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Coat – Zara | Blouse – Stradivarius | Shoes – ASOS(old)| Jeans – Weekday | Watch – Vivienne Westwood

I’m a preacher of ‘fashion has no rules’, however maybe shopping does. Well, not rules as such – more like sensible guidelines that will make sure you get the most out of your clothes and your money.

Recently I went through a period of what seemed to consist of endless shopping, a wardrobe stuffed full of (pretty unloved) clothes, and that ‘I have NOTHING to wear’ feeling. I just couldn’t understand it. How could someone with so many clothes, so many ‘key season’ pieces, have nothing to wear? Then I realised – I wasn’t loving what I was buying.

I decided then that it was about time I set myself some criteria when it came to shopping. Quit the impulsive and impractical purchases and be excited about the clothes I own.

If you don’t want to tear the tag off and change into it immediately, you don’t need it in your life. 

Seriously, if you don’t want to run into the closest public toilet and change into your new blouse, jeans, whatever it is you bought, then maybe it’s not meant to be. Sounds a bit cringe right? But I know after years of spending money on things just because I wanted to ‘try out the trend’ or because it was in the sale, that if it doesn’t instantly excite me, then it’s unlikely that I’ll ever feel really fab it in. Next time you’re going to buy that shirt in the Topshop sale just because it’s in the sale, ask yourself ‘am I excited to style this?’

If you’re constantly tugging and pulling, it’s not for you.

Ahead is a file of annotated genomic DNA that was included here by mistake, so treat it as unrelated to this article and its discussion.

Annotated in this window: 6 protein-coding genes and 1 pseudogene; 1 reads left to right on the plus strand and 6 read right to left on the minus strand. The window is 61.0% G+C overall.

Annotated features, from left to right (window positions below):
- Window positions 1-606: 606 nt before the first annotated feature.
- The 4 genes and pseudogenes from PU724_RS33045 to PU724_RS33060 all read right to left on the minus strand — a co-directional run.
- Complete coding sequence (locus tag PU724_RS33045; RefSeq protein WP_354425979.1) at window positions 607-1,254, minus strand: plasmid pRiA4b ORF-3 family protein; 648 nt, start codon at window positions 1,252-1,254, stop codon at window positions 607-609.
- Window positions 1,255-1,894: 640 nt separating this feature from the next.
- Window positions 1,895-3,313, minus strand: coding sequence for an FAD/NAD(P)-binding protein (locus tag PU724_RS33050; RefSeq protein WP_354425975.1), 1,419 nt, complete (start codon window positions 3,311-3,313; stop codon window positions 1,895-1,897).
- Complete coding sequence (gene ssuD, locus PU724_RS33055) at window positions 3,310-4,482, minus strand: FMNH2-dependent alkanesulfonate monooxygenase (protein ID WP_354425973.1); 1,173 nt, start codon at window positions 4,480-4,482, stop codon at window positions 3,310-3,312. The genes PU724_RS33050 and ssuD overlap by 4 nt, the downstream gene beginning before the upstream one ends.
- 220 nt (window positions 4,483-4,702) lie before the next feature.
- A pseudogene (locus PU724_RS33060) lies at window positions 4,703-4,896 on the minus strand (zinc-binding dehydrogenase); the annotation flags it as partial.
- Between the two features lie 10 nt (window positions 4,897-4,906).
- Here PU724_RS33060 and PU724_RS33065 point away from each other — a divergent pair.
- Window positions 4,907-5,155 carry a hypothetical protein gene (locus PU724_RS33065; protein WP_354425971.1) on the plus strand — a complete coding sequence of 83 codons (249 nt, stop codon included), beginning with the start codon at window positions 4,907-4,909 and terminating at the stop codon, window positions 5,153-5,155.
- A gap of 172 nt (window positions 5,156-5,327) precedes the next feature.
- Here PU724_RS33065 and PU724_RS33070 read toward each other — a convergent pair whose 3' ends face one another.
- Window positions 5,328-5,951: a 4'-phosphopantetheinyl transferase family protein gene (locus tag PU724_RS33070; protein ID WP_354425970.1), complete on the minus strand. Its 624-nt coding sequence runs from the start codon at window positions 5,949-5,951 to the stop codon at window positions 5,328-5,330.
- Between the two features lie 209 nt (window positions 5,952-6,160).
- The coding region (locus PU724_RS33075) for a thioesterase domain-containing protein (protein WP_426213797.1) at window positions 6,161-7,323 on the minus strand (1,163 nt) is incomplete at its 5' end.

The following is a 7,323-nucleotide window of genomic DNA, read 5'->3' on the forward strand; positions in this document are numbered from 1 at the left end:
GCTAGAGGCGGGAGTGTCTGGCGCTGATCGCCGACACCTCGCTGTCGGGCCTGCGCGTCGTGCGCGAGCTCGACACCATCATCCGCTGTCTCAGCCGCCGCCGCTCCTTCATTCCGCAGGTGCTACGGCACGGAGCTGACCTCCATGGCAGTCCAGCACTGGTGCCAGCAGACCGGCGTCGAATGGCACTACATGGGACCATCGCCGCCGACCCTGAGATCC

Comfort has become increasingly important to me when it comes to my personal style and feeling good in what I’m wearing. During my uni days, I was a total advocate of ‘fashion is pain’. Even though the idea of a short bandage bodycon skirt was appealing, the reality was that constantly hauling my skirt down over my bum as it rode up with every step did not make me feel confident or cute.

Can’t find anything in your wardrobe that works with it? Send it back. 

Struggling to make those new trousers work for you? Maybe it’s time to admit defeat. I know some things are more versatile than others, but if it doesn’t fit into your personal style, guaranteed it will hang miserably in your wardrobe forever more. Be true to yourself, embrace your authenticity, and know that sometimes it’s okay to stick within your fashion comfort zone (psst, I wrote more on this topic here!).

Will this stand the test of time? 

Now, I know all too well that Primark’s £3 t-shirts are all too tempting – every time I walk in the door, I leave with like 5. Literally, every time. But by the time I’ve stocked up on plenty of these bargain tees, I may have well have spent that little bit extra on a t-shirt of a better quality. Zara basics – also super cheap – are a better fit and tend to last more machine washes, Although my ultimate fav has to be the Forever tee from ASOS – slightly higher price tag, but definitely worth the extra dolla.

Follow your heart

Yep, I said it (cringe factor: 10/10). But if you’ve been obsessing over it for days, I think it’s time to bite the bullet. I went back and forth, debating with myself over this sleeveless trench (from Zara’s new A/W collection) for about a week before finally proceeding to checkout – and I’m SO glad I did!

How do you guys feel about fast-fashion and the pressure to keep up with trends?

Til next time,

Bex


Posted by:Rebecca

Hello! I'm a pint-sized marketing graduate in Edinburgh. I spend too much time scrolling through Instagram, drinking copious amounts of coffee and thinking about what colour of lipstick works best with my outfit.

One thought on “5 things to ask yourself before you hand over your bank card

  1. Love this post hunny! I do the same! I’ve recently just taken stuff back I bought weeks ago, tag still on before realising I can’t like it that much! And I’m about to Depop loads of pre pregnancy items I severely doubt I’ll wear again (even if I do get my body back to how it was) xx

    Liked by 1 person

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